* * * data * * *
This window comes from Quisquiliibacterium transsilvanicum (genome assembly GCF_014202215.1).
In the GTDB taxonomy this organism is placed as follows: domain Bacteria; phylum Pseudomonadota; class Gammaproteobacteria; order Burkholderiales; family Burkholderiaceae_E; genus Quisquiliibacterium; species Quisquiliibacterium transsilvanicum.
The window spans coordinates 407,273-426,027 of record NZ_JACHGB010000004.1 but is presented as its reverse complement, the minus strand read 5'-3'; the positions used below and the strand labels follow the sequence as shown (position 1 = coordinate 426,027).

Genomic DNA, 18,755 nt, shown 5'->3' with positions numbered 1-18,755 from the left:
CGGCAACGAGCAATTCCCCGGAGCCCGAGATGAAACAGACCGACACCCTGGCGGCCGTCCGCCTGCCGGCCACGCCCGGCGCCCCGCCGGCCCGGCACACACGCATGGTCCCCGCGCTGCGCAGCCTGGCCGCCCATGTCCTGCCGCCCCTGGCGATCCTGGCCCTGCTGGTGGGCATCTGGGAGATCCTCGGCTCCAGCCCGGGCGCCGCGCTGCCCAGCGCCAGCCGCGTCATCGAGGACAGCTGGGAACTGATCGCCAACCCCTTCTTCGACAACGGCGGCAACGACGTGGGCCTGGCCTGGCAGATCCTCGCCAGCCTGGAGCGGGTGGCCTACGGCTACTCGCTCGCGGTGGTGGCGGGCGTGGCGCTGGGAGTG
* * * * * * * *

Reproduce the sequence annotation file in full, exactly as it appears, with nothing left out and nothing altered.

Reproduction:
This window comes from Quisquiliibacterium transsilvanicum (genome assembly GCF_014202215.1).
In the GTDB taxonomy this organism is placed as follows: domain Bacteria; phylum Pseudomonadota; class Gammaproteobacteria; order Burkholderiales; family Burkholderiaceae_E; genus Quisquiliibacterium; species Quisquiliibacterium transsilvanicum.
The window spans coordinates 407,273-426,027 of record NZ_JACHGB010000004.1 but is presented as its reverse complement, the minus strand read 5'-3'; the positions used below and the strand labels follow the sequence as shown (position 1 = coordinate 426,027).

Genomic DNA, 18,755 nt, shown 5'->3' with positions numbered 1-18,755 from the left:
CGGCAACGAGCAATTCCCCGGAGCCCGAGATGAAACAGACCGACACCCTGGCGGCCGTCCGCCTGCCGGCCACGCCCGGCGCCCCGCCGGCCCGGCACACACGCATGGTCCCCGCGCTGCGCAGCCTGGCCGCCCATGTCCTGCCGCCCCTGGCGATCCTGGCCCTGCTGGTGGGCATCTGGGAGATCCTCGGCTCCAGCCCGGGCGCCGCGCTGCCCAGCGCCAGCCGCGTCATCGAGGACAGCTGGGAACTGATCGCCAACCCCTTCTTCGACAACGGCGGCAACGACGTGGGCCTGGCCTGGCAGATCCTCGCCAGCCTGGAGCGGGTGGCCTACGGCTACTCGCTCGCGGTGGTGGCGGGCGTGGCGCTGGGAGTG